Australia suspends live cattle exports to Egypt

  • May 6, 2013
  • Sophie Langley

Australia has suspended live exports of cattle to Egypt and proposed “major reforms”, after video footage of animal cruelty at two Egyptian abattoirs was given to the Australian Government on Wednesday 1 May 2013.

The video footage, recorded by animal rights group Animals Australia, showed instances of animal cruelty, one from October 2012 and one from April 2013. It is believed that the cattle came from Australian in July 2012. The footage presented to the Australian Government’s Department of Agriculture, Fisheries and Forestry (DAFF) was then relayed to industry representative body the Australian Livestock Exporters’ Council (ALEC), which agreed to suspend the cattle exports to Egypt.

“We completely support and will assist the fullest possible investigations in both countries of how these events could be possible, and how to stop a repeat of this behaviour,” said Alison Penfold, CEO of industry representative body the ALEC.

“While such cases are very few, and the vast portion of live exports achieves high standards, such unconscionable cruelty cannot be tolerated and our industry will eradicate it,” Ms Penfold said.

ALEC said the sector has voluntarily suspended exports to the Egyptian facilities until there is evidence that practices and procedures comply with international animal welfare guidelines.

“This means no cattle exports to Egypt in the foreseeable future,” Ms Penfold said.

Cattle exports to Egypt were banned for some years after 2006, when instances of animal cruelty were discovered at the Bassateen abattoir. Export to Egypt resumed under a Memorandum of Understanding (MoU) between the Australian and Egyptian governments, which was designed to prevent cattle being shipped to the Bassateen abattoir.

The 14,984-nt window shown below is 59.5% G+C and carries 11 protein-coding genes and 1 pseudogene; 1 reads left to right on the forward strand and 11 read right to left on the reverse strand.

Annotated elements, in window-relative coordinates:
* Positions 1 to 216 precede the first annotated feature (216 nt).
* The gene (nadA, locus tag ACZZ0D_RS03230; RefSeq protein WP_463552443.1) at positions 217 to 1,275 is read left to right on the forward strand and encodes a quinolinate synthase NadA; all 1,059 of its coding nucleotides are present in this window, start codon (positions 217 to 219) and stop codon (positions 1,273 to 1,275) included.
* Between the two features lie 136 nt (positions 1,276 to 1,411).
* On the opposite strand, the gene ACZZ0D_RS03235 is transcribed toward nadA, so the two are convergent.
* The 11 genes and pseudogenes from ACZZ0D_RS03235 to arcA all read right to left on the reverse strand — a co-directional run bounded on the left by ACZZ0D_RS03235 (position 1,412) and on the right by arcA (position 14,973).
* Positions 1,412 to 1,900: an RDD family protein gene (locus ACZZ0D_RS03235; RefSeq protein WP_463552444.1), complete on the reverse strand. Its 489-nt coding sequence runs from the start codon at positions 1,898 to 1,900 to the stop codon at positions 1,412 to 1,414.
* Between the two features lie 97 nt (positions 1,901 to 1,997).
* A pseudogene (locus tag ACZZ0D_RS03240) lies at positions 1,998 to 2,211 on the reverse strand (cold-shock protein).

“Major reforms” proposed

Australian industry representative bodies the Cattle Council of Australia, the National Farmers’ Federation and the ALEC today announced proposals for major reforms to protect the welfare of animals, and will be asking the Australian Government to absorb Egyptian trade into the unified Australia-wide Exporter Supply Chain Assurance System (ESCAS).

ESCAS is a standard that delivers monitoring and control over the welfare of Australian animals in their destination countries, ensuring all facilities meet international welfare standards. A critical welfare feature of ESCAS is that the Australian animals will remain the responsibility of the Australian exporter, even after ownership has technically changed hands in foreign ports.

ALEC said the ESCAS was introduced after concerns about animal cruelty in Indonesia led to a ban on live exports to that country.

“Since then there has been vast improvements in welfare of Australian animals in Indonesia. Through co-operation with local industry, the industry-funded Livestock Export Program has trained over 1,700 Indonesians in international standards in animal handling and slaughter practices,” Ms Penfold said.

In addition to absorbing Egypt into the ESCAS, and responses to any further initiatives  that arise from the Australian Government’s investigations into the incidents at the Egyptian facilities, the sector’s representative bodies are proposing:

  • The provision of additional training for all feedlot and abattoir workers in OIE compliant animal handling and slaughter practices
  • The placement of Animal Welfare Officers in the facilities
  • Measures to ensure that only suitably trained stock handlers or veterinarians undertake emergency slaughter of injured livestock

Australian Federal Minister for Agriculture, Senator Joe Ludwig, told the Australian Broadcasting Corporation’s (ABC) radio program ‘AM’ on 4 May 2013, that the Australian Government was working with Egyptian authorities to further investigate the incidents shown in the video footage.

“Egyptian authorities are also dismayed and are willing to work properly with us,” Senator Ludwig said.


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